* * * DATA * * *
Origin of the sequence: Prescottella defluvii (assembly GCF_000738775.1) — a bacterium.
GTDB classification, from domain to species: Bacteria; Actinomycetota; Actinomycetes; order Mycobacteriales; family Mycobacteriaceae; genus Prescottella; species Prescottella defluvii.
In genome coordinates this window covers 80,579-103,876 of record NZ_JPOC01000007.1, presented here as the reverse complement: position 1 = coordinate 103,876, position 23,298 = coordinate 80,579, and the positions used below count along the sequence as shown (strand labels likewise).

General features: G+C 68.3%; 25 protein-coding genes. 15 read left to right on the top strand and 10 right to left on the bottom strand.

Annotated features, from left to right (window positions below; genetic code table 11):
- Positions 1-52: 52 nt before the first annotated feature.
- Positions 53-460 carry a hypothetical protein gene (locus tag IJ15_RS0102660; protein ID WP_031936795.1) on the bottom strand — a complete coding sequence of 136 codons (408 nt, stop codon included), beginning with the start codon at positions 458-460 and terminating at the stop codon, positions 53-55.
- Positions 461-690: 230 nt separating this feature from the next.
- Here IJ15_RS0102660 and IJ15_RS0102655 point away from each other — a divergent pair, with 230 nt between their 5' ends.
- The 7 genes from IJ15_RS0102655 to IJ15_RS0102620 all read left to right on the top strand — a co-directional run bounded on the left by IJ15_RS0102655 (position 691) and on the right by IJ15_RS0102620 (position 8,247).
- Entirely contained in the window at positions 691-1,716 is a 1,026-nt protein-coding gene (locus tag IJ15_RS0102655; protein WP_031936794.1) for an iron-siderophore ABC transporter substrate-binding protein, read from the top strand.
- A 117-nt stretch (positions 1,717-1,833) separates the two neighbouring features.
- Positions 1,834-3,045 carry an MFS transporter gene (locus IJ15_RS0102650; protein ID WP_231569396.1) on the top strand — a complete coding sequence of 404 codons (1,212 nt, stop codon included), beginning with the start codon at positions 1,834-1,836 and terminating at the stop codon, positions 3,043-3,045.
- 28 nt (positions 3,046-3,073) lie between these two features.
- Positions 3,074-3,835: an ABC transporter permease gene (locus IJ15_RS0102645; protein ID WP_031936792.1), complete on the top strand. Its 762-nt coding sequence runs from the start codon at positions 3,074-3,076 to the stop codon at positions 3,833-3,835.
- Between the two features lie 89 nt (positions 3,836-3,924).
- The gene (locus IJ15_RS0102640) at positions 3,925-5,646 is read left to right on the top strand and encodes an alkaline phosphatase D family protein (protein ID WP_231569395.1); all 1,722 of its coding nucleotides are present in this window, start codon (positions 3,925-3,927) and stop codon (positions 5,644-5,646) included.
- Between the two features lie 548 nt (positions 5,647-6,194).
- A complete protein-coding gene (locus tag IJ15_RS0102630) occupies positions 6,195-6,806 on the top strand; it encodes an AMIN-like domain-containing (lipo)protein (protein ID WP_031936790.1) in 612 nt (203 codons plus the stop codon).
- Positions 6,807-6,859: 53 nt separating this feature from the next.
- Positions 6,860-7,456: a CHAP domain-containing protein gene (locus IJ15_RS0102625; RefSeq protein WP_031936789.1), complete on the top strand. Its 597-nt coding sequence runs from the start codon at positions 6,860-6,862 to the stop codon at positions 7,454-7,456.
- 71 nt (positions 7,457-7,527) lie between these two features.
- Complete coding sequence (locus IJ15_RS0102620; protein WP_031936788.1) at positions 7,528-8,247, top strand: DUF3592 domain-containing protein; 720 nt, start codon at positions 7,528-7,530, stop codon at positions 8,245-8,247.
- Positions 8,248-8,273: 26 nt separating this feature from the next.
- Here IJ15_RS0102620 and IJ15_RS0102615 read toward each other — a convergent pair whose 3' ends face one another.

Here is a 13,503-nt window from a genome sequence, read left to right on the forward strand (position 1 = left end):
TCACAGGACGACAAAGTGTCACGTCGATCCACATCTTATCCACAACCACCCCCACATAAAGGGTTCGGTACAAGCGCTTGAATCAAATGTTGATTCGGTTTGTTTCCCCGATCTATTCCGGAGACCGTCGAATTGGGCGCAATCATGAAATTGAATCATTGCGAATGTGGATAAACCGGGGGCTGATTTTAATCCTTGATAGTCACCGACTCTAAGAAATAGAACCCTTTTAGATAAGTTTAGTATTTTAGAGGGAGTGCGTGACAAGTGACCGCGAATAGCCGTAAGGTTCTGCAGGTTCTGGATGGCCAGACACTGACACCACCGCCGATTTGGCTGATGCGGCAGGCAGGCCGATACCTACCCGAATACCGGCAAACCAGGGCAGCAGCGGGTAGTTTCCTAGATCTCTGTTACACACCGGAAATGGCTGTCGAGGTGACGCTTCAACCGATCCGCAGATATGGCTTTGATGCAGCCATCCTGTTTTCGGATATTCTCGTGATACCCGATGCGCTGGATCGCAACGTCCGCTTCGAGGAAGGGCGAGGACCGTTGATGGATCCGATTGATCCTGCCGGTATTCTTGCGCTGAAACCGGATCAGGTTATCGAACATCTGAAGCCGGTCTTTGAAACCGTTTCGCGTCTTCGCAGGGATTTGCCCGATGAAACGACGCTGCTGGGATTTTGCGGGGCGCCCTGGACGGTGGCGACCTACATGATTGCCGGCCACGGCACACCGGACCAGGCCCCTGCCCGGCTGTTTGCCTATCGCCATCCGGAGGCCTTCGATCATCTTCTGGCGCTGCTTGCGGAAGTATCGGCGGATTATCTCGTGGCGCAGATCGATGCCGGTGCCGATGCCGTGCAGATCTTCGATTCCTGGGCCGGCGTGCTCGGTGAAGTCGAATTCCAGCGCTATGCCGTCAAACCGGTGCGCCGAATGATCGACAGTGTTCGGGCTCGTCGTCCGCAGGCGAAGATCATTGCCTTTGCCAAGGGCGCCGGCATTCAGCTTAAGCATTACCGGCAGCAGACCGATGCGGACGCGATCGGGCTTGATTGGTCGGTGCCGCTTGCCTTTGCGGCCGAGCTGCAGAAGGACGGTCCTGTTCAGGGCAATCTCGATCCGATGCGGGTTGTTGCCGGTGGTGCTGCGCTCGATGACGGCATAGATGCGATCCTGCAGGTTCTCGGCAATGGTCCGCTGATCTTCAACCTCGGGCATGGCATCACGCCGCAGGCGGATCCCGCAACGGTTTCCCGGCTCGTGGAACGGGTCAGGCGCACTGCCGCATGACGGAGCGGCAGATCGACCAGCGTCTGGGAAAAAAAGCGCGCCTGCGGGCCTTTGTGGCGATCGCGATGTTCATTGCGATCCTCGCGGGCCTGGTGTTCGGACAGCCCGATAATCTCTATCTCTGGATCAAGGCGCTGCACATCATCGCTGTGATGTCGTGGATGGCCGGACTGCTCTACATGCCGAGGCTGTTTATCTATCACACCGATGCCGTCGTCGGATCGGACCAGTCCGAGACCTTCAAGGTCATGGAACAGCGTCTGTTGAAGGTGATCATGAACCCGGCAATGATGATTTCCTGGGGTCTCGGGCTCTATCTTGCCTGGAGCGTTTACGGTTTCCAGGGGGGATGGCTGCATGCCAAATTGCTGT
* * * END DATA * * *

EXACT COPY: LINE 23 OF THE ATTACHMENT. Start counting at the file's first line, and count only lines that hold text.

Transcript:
- Complete coding sequence (locus IJ15_RS0102620; protein WP_031936788.1) at positions 7,528-8,247, top strand: DUF3592 domain-containing protein; 720 nt, start codon at positions 7,528-7,530, stop codon at positions 8,245-8,247.